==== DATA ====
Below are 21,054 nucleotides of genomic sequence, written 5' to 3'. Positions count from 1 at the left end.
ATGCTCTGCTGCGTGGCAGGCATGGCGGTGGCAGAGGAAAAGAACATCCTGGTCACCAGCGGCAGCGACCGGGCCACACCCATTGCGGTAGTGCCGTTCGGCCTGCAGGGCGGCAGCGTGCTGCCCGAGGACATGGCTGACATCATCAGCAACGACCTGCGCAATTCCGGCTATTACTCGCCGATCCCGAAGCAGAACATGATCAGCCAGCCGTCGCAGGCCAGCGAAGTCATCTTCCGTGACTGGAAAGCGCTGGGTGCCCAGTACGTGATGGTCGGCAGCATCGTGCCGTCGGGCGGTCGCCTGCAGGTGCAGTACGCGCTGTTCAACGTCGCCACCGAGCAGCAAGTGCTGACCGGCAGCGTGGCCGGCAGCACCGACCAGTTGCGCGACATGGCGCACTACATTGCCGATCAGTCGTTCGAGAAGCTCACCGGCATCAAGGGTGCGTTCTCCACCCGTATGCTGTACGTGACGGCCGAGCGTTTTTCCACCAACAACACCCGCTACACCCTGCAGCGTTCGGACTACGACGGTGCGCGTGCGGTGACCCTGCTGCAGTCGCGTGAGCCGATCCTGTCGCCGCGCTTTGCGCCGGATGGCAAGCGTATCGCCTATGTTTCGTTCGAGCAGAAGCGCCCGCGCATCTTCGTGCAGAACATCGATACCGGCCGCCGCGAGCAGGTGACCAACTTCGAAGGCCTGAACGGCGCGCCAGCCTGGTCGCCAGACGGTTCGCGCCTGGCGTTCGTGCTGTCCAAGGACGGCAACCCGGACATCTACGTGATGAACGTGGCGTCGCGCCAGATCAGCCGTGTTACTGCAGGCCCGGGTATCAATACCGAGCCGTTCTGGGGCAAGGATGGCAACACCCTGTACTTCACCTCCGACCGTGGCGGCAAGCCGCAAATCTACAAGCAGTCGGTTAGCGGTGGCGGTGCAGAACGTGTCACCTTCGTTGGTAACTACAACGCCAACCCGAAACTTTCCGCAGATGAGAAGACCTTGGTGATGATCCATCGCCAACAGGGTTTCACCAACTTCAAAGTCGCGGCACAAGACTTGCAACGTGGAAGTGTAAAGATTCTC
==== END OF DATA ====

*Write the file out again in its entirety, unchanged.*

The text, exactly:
Below are 21,054 nucleotides of genomic sequence, written 5' to 3'. Positions count from 1 at the left end.
ATGCTCTGCTGCGTGGCAGGCATGGCGGTGGCAGAGGAAAAGAACATCCTGGTCACCAGCGGCAGCGACCGGGCCACACCCATTGCGGTAGTGCCGTTCGGCCTGCAGGGCGGCAGCGTGCTGCCCGAGGACATGGCTGACATCATCAGCAACGACCTGCGCAATTCCGGCTATTACTCGCCGATCCCGAAGCAGAACATGATCAGCCAGCCGTCGCAGGCCAGCGAAGTCATCTTCCGTGACTGGAAAGCGCTGGGTGCCCAGTACGTGATGGTCGGCAGCATCGTGCCGTCGGGCGGTCGCCTGCAGGTGCAGTACGCGCTGTTCAACGTCGCCACCGAGCAGCAAGTGCTGACCGGCAGCGTGGCCGGCAGCACCGACCAGTTGCGCGACATGGCGCACTACATTGCCGATCAGTCGTTCGAGAAGCTCACCGGCATCAAGGGTGCGTTCTCCACCCGTATGCTGTACGTGACGGCCGAGCGTTTTTCCACCAACAACACCCGCTACACCCTGCAGCGTTCGGACTACGACGGTGCGCGTGCGGTGACCCTGCTGCAGTCGCGTGAGCCGATCCTGTCGCCGCGCTTTGCGCCGGATGGCAAGCGTATCGCCTATGTTTCGTTCGAGCAGAAGCGCCCGCGCATCTTCGTGCAGAACATCGATACCGGCCGCCGCGAGCAGGTGACCAACTTCGAAGGCCTGAACGGCGCGCCAGCCTGGTCGCCAGACGGTTCGCGCCTGGCGTTCGTGCTGTCCAAGGACGGCAACCCGGACATCTACGTGATGAACGTGGCGTCGCGCCAGATCAGCCGTGTTACTGCAGGCCCGGGTATCAATACCGAGCCGTTCTGGGGCAAGGATGGCAACACCCTGTACTTCACCTCCGACCGTGGCGGCAAGCCGCAAATCTACAAGCAGTCGGTTAGCGGTGGCGGTGCAGAACGTGTCACCTTCGTTGGTAACTACAACGCCAACCCGAAACTTTCCGCAGATGAGAAGACCTTGGTGATGATCCATCGCCAACAGGGTTTCACCAACTTCAAAGTCGCGGCACAAGACTTGCAACGTGGAAGTGTAAAGATTCTC